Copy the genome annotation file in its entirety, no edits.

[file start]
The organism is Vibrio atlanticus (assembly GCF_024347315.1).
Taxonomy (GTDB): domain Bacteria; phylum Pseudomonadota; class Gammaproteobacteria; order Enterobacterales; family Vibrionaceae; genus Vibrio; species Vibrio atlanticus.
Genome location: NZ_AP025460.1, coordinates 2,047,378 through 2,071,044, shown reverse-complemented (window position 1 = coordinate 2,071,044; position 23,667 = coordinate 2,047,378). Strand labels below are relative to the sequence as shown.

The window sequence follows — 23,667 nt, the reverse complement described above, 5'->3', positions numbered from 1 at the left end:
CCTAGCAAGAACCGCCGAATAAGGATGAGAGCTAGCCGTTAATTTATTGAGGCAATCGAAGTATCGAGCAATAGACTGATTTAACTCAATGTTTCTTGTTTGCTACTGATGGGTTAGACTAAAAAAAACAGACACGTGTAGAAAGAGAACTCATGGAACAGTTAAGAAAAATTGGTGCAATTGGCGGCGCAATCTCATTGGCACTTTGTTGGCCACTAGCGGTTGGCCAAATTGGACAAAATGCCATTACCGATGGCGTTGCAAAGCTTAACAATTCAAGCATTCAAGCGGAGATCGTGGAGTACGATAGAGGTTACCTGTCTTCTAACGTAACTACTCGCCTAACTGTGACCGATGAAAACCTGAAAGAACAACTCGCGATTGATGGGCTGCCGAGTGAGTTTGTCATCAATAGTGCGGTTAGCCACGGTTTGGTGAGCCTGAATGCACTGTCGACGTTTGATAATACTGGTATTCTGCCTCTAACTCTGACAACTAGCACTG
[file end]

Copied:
The organism is Vibrio atlanticus (assembly GCF_024347315.1).
Taxonomy (GTDB): domain Bacteria; phylum Pseudomonadota; class Gammaproteobacteria; order Enterobacterales; family Vibrionaceae; genus Vibrio; species Vibrio atlanticus.
Genome location: NZ_AP025460.1, coordinates 2,047,378 through 2,071,044, shown reverse-complemented (window position 1 = coordinate 2,071,044; position 23,667 = coordinate 2,047,378). Strand labels below are relative to the sequence as shown.

The window sequence follows — 23,667 nt, the reverse complement described above, 5'->3', positions numbered from 1 at the left end:
CCTAGCAAGAACCGCCGAATAAGGATGAGAGCTAGCCGTTAATTTATTGAGGCAATCGAAGTATCGAGCAATAGACTGATTTAACTCAATGTTTCTTGTTTGCTACTGATGGGTTAGACTAAAAAAAACAGACACGTGTAGAAAGAGAACTCATGGAACAGTTAAGAAAAATTGGTGCAATTGGCGGCGCAATCTCATTGGCACTTTGTTGGCCACTAGCGGTTGGCCAAATTGGACAAAATGCCATTACCGATGGCGTTGCAAAGCTTAACAATTCAAGCATTCAAGCGGAGATCGTGGAGTACGATAGAGGTTACCTGTCTTCTAACGTAACTACTCGCCTAACTGTGACCGATGAAAACCTGAAAGAACAACTCGCGATTGATGGGCTGCCGAGTGAGTTTGTCATCAATAGTGCGGTTAGCCACGGTTTGGTGAGCCTGAATGCACTGTCGACGTTTGATAATACTGGTATTCTGCCTCTAACTCTGACAACTAGCACTG